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Breast cancer remains a leading cause of morbidity and mortality in women,1 mainly due to the propensity of primary breast tumors to metastasize to regional and distant sites and the failure of effective clinical management of metastatic disease.2,3 Primary therapy for breast cancer usually involves surgical resection of the tumor (lumpectomy or mastectomy), alone or in combination with local radiotherapy. As discussed in later chapters, factors such as tumor size, grade, lymph node involvement, and hormonal status provide valuable information for prognosis. If the patient is felt to have a reasonably high probability of harboring micrometastases, then adjuvant systemic drug therapy (cytotoxic or hormonal) is usually recommended.4 This adjuvant approach has several problems, including both unnecessary treatment of patients who may have been truly cured by their primary treatment alone, as well as the fact that many patients may relapse despite treatment (adjuvant therapy typically only reduces the risk of recurrence by 25-30%).5 A better understanding of the biology of metastasis can improve clinical management and provide the potential for developing novel prognostic and/or therapeutic strategies to combat metastatic breast cancer. This chapter will review what is currently known about the metastatic process, including the timing and steps involved the metastatic cascade, the organ-specific nature of breast cancer metastasis, the contribution of specific molecular factors to metastatic disease, and the issue of tumor dormancy.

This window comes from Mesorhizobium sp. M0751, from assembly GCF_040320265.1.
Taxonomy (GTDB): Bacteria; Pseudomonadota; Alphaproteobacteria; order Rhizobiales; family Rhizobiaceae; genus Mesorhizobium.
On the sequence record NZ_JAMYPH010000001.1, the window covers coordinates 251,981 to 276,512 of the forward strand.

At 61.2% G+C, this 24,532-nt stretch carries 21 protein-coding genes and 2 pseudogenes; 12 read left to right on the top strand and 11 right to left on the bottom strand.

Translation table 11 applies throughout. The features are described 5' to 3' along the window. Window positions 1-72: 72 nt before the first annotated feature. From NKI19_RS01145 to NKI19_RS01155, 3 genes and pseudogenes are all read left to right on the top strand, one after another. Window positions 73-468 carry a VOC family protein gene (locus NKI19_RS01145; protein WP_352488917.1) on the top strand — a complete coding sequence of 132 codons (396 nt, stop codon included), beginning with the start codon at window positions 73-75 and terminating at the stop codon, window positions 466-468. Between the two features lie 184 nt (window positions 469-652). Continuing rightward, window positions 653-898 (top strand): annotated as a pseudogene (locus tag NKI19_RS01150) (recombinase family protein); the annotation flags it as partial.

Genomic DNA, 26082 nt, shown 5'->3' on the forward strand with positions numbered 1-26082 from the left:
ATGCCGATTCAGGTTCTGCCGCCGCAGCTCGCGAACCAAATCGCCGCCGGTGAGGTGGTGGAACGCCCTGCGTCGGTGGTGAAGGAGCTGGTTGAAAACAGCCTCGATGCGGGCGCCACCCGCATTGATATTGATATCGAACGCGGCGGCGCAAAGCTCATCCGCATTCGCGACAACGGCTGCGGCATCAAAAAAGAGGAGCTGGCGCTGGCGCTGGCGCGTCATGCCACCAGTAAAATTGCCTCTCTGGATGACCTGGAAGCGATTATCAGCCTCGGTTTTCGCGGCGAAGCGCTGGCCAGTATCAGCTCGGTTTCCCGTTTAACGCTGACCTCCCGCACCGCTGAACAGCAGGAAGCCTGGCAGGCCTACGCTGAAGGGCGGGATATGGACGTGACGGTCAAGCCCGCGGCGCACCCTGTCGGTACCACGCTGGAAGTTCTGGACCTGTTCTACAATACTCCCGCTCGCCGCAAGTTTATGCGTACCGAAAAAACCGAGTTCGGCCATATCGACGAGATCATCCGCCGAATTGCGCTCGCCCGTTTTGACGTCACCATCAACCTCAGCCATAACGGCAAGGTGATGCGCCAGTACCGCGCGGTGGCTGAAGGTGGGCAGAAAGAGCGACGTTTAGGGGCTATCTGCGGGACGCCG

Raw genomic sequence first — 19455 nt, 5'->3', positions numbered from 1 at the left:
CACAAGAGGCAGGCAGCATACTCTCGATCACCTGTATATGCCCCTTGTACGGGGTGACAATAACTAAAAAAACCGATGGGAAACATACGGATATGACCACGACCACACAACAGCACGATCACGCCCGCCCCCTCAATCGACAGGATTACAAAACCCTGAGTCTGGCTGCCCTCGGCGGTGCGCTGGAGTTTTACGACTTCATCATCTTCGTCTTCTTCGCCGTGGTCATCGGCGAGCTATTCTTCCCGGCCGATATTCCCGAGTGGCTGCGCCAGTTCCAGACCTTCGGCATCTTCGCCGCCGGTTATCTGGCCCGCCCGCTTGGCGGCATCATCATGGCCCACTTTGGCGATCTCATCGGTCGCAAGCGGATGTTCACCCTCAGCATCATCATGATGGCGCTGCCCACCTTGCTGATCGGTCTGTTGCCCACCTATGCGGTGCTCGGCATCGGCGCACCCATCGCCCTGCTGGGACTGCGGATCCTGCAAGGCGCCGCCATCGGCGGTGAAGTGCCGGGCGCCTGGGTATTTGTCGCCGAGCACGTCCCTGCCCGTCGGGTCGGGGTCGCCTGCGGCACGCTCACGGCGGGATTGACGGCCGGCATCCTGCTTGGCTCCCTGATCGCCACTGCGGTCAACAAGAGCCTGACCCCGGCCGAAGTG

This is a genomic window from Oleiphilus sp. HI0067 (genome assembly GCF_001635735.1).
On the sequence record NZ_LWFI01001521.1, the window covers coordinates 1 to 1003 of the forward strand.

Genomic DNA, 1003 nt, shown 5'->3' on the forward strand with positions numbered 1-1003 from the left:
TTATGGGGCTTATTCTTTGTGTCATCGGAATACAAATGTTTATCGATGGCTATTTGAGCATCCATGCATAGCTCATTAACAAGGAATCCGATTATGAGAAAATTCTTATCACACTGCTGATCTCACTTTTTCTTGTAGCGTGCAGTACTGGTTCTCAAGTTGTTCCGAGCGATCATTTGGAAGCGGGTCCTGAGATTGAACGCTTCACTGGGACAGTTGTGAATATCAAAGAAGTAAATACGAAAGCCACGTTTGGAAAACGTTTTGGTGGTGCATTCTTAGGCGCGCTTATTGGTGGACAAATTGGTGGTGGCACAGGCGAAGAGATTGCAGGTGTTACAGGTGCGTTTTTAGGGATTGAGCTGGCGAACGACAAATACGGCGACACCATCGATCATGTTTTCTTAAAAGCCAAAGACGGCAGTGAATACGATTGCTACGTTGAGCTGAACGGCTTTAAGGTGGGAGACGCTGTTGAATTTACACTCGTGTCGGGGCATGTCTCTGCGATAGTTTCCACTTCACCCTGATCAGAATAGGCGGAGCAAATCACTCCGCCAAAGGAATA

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Timing of Metastasis—an Early or Late Event in Breast Cancer?

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The prevailing paradigm of cancer development suggests that tumor cells sequentially accumulate multiple genetic mutations that allow them to evolve from a nonmalignant epithelial cell to a highly aggressive cancer cell, a process called multistep carcinogenesis.6,7 Until recently, it was believed that metastasis was therefore a late event in disease progression, such that additive genetic mutations allowed cancer cells to acquire the capacity to escape from the primary tumor and disseminate to distant organs as a final step in carcinogenesis. Certainly, the clinical reality that patients with large primary breast cancers are more likely to die from metastasis than patients with small tumors8 was believed to reflect the late onset of metastatic spread. However, experimental and clinical observations have challenged this idea, and suggested that metastatic dissemination may in fact be an early event in the overall evolution of breast cancer.9 For example, the observation that metastases can develop in patients with small primary tumors, before the diagnosis of the primary tumor, or even in the absence of a detectable primary tumor (so-called cancers of unknown origin)10,11 indicates that a successful metastatic cell does not necessarily need to undergo a lengthy evolution within the primary site in order to be deadly. Furthermore, recent studies have indicated that the presence of individual tumor cells in the blood or bone marrow of breast cancer patients is an important early indicator of the potential for metastatic disease and poor prognosis.12 Finally, global gene expression analyses of primary breast cancers have ...

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